The holidays are for sharing good times with friends and family. At REDF we thought there was no better time to check in with our friend Patrick Carroll. You may remember that Patrick was honored by REDF in 2013 as the winner of the REDF Moldaw Step-Up Award. With the help of a supportive social enterprise, Patrick was able to turn his life around after having spent three decades in prison; and had just started his job as a property manager. We wrote a blog about that transformation last summer.
Two years later, Patrick is not only still on the job, he’s been promoted! His inspirational story isn’t an outlier. According to an independent study by Mathematica Policy Research, 56 percent of the people hired by social enterprises had jobs one year later, compared to 37 percent who only received job support services.
But Patrick’s experience is much more than a statistic. To us, his accomplishments demonstrate what a difference a job can make.
Ask Patrick Carroll how he made the journey from prison to the Street Team at Chrysalis, and now to a permanent job managing over 100 residential units in two separate Skid Row Housing Trust properties in LA. His answer is simple. “I was ready.”
Chrysalis was ready for him, too. When Patrick walked in the door at Chrysalis, a REDF-funded social enterprise based in LA that creates pathways to self-sufficiency and employment opportunities for homeless individuals, “They welcomed, me, put a cup of coffee in my hand, and set me up with job training and the personal skills I needed so I could deal with society. My Employment Manager helped get me ready to take on the job as a desk clerk for Skid Row Housing Trust. This was my first time ever doing office work. It’s a wonderful feeling to get up every day, go to work, and provide for your family. Without the help I got from Chrysalis and REDF, well let’s just say it would have been hard coming out of prison in your 40s.” Patrick says.
For the last two years Patrick has been employed full-time by Skid Row Housing Trust, first as a desk clerk and now as a building manager. “My supervisor was a great teacher and an awesome leader. I wanted to follow in his footsteps. He pushed me to take on the responsibility of being a property manager and taught me everything there is to know about managing a building.”
When it comes to managing a building, there is more to it than just the upkeep Patrick says. It’s all about developing relationships with the staff, with vendors, and with residents. For Patrick sometimes that means simply being there while people transition from homelessness, and providing a sympathetic ear when they run into challenges.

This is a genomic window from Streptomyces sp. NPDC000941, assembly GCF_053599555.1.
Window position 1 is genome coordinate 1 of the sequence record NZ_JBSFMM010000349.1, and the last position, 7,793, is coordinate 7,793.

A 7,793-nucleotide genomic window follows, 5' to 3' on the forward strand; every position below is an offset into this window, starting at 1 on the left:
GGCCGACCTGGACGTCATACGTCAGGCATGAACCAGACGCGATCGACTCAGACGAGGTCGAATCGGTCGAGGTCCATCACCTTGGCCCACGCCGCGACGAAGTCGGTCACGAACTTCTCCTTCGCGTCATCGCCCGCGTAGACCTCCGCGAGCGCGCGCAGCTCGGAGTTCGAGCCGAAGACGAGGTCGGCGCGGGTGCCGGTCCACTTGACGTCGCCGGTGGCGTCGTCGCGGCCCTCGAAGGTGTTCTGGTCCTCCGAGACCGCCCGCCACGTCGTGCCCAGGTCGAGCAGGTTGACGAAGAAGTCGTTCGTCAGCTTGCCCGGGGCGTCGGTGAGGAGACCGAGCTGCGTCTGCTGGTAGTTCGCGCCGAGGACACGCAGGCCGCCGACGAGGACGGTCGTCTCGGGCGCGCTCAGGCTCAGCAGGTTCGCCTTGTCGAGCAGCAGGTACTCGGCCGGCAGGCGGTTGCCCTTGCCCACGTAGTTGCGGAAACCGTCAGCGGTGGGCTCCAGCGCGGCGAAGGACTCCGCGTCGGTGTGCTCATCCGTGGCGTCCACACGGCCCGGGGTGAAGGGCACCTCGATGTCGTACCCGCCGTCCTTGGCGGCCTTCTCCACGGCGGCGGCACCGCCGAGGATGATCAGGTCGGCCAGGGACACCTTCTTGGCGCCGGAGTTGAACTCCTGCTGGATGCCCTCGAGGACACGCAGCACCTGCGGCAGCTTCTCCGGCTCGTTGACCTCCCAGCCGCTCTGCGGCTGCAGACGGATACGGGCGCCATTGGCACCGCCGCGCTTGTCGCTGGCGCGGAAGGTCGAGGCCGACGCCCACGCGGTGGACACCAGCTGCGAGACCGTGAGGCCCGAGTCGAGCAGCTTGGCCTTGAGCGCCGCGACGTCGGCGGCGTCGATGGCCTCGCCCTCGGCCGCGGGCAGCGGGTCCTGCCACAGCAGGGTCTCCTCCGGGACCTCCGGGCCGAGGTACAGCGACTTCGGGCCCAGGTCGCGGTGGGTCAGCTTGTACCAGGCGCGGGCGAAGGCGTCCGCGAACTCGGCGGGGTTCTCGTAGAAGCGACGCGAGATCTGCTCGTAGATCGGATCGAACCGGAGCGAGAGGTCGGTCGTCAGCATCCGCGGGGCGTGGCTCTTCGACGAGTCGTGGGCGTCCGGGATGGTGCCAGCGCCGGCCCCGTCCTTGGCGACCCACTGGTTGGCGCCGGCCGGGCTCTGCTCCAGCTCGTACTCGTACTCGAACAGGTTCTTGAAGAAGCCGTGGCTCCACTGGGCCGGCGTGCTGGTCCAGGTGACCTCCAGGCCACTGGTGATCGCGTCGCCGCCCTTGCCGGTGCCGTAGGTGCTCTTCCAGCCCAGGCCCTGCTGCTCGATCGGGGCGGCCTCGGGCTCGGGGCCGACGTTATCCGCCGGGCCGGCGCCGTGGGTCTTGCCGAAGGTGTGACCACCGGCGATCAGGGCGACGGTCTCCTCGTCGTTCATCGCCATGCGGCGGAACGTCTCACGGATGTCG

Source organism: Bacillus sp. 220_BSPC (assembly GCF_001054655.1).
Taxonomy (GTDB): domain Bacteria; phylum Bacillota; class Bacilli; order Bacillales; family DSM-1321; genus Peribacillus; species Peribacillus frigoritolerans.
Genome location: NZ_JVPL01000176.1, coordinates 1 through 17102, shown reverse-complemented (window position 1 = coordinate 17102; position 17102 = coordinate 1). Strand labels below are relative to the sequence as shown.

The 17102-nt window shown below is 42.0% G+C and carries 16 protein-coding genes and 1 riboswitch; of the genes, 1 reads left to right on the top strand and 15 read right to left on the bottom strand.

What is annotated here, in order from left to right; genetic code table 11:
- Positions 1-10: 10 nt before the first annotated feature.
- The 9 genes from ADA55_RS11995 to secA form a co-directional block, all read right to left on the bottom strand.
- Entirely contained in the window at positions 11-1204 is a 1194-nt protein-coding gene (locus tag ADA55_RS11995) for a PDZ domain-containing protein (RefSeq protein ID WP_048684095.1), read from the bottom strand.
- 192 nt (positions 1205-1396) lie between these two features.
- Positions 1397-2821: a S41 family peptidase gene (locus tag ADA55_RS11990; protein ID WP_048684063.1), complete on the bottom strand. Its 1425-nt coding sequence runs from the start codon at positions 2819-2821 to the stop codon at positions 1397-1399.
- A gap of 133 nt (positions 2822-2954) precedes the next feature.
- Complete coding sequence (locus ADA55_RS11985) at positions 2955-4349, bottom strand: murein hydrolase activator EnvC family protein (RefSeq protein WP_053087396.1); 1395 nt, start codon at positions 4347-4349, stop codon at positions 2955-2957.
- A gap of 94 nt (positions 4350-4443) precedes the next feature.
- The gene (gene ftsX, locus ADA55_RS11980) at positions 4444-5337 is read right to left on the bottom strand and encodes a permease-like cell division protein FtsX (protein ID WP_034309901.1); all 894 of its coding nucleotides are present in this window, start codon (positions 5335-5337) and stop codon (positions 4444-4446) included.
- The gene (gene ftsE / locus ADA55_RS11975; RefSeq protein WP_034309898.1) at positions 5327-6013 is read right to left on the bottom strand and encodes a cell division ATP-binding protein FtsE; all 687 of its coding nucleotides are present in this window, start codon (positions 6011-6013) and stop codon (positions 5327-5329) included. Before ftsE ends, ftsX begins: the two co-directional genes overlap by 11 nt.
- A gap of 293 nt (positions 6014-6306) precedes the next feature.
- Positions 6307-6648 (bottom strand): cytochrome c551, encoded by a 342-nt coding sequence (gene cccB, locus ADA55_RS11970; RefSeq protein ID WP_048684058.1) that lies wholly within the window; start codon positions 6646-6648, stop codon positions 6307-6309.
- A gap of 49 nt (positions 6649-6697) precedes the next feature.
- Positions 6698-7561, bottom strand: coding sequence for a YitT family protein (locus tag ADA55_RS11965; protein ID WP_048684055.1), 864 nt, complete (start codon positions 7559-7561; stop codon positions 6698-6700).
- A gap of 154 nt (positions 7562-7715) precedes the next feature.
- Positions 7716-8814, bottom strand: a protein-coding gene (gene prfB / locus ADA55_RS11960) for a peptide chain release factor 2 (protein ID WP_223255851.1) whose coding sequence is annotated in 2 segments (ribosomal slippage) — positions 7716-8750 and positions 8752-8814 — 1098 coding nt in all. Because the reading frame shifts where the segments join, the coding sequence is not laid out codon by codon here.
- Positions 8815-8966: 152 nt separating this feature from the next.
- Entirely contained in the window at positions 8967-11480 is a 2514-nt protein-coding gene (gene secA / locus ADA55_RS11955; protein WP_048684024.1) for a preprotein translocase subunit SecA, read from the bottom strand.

“A resident may feel themselves losing control,” he says, “or falling behind in their rent, or they need to talk with their case manager. They come to me first, tell me about their situation, and if I can’t resolve it, I’ll go to my case manager. It could be as simple as helping someone get a copy of their lease. Or it could be miscommunication between residents and staff, say for example, when a new night staffer might not recognize a resident.”
It takes patience, and understanding Patrick says, but the residents just want to be listened to, and they really appreciate his ability to take the time, talk it out, and get matters resolved.
“100 percent satisfaction,” Patrick laughs. “That’s my motto.”
The people in his neighborhood see the impact a job has made to Patrick’s life too. “It was rough coming up,” he says. “We all had a hard hand. But they see me working, paying taxes, in a job they know is legit. And they go out and get a job and now they are providing for their families.” It’s a ripple effect that plays out time and time again with social enterprises. Research shows that every $1 social enterprises spend returns over $2 in benefits to society.
Thanks to a second Social Innovation Fund grant, and the support of foundations and individual donors, REDF is expanding the impact of its work―going deeper in California and to other regions throughout the U.S.―to help solve the crisis of chronic joblessness among those who face the greatest challenges. With your help tens of thousands of people like Patrick Carroll will have an opportunity to find employment, contribute their many talents to our community, and build a better future for us all.